Probably the biggest category, books I need to read for school. So far this include, Marriage Matters, Hold Me Tight, The Christian Life, and Systems Theory in Action. I’ve already read two others for these classes. This is the list for just two courses. Now, in the summer, I’ll take one or two more courses, but none in the fall, so this list will grow by probably three to seven.

Finally, my review copy books. So far, there are three on my list – The Christian Lover, Pillars of Grace, and The End of Protestantism. The first two are from Reformation Trust Publishing, which has been pretty easy to use. The last one is from Netgalley, which I’m not entirely sure that I like. I’ve reviewed a few from there, but I’ve also skipped a number of them, and they’ve been taken off my list or my ability to read them is gone. Not really their fault, since I didn’t review them. However, I think I just like working with the publishers directly. I’ve requested three more from Baker, and Crossway just emailed me the other day to say I need to go pick up another one. This will round out whatever is left in my goal of 24, and any that comes after that.

So there you go, I’ve specifically called out 19 of my 24 book goal (I guess 20 of my 25 stretch, if that works) with the final five being a mix of school and review copy books. Hopefully, it will go well and maybe I can move it up to 30 in the fall, however that will probably be my max, so I can focus on other things. Of course, this is likely to be a very crazy year, so it’s possible that I won’t even hit my goal.

You can stay updated at my Goodreads page, or wait for an update that will come probably sometime in the summer.

Personal Reading Survey

One of the resources listed in R. Kent Hughes’ Disciplnes of a Godly Man (my review), is the Personal Reading Survey. In it, Hughes has contact several prominant evangelicals and asked them the following four questions:

What five book, secular or scared, have infuenced you the most?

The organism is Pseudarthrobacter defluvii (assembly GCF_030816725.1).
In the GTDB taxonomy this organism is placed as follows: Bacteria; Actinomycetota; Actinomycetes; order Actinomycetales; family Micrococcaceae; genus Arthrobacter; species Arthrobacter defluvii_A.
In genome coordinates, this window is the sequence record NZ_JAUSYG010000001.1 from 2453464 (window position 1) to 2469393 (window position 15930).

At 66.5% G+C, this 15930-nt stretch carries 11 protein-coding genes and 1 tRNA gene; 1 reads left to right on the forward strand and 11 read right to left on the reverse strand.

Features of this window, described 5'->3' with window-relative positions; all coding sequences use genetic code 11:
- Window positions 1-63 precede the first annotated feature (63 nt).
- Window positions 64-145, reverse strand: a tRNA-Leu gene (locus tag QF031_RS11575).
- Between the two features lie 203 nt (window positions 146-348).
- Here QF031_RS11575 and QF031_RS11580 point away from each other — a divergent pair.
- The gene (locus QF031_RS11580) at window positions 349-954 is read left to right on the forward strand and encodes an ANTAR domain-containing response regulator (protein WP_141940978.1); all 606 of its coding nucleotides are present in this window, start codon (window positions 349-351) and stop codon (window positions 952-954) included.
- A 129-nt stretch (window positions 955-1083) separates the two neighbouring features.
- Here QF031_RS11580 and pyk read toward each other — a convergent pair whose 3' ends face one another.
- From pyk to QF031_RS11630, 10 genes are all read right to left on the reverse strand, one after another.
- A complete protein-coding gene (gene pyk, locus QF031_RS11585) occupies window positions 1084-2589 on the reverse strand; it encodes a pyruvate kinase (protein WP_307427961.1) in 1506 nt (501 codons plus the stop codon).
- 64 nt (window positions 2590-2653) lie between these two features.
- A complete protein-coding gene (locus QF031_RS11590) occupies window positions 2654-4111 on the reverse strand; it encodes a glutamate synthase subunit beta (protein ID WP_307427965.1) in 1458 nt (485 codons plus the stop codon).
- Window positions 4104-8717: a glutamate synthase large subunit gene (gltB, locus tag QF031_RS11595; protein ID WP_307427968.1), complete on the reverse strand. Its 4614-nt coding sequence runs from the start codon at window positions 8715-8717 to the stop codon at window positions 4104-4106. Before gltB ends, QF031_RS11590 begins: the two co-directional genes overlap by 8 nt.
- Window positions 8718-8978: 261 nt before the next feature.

Of these, which is your favorite?
Favorite novel?
Favorite biography?

Now, according to my editor, I can just rewrite the whole freaking thing. So, I’ll list some of the people asked, and then give you his list of books mentioned at least five times (he list all that are mentioned twice, but I don’t want to type that much, go buy the book). He asked 34 people, men and women, preachers, academics, and authors, including James M. Boice, Charles Colson, Elisabeth Elliot, J.I. Packer, R.C. Sproul, Charles Swindoll, and Warren Wiersbe. Somewhat annoyingly, not everyone answered all the questions, or answered the correctly, so to speak.

C.S. Lewis, Mere Christianity was the most listed book with 10 mentions, followed by
Calvin, Institutes – 8
Tozer, The Pursuit of God – 6
Oswald Chambers, My Utmost for His Highest – 5
Dostoyevski, Brothers Karamazov – 5
Tolstoy, Anna Karenina – 5
John Bunyan, Pilgrim’s Progress – 5

Lewis made in on the list further down with thee votes for The Great Divorce. Tolstoy is the only novelist with two books, War & Peace also received two mentions. Three people in the survey made the list, which is pretty cool – Elliot actually had two books, Shadow of the Almighty (4) and Through Gates of Splendor (2), Colson with Loving God (2), and Packer’s Knowing God also had two mentions.

No surprise to see Mere Christianity on there. They may have been the first explicitly Christian book I ever read (if not, it was the second, after Screwtape Letters). The number of reformed people means Institutes was bound to show up. Buswell’s A Systematic Theology of Christian Religion (though one mention came from a guy that actually listed the Bible) received two mentions (though didn’t make the list in the book) and was the only other systematic to make it.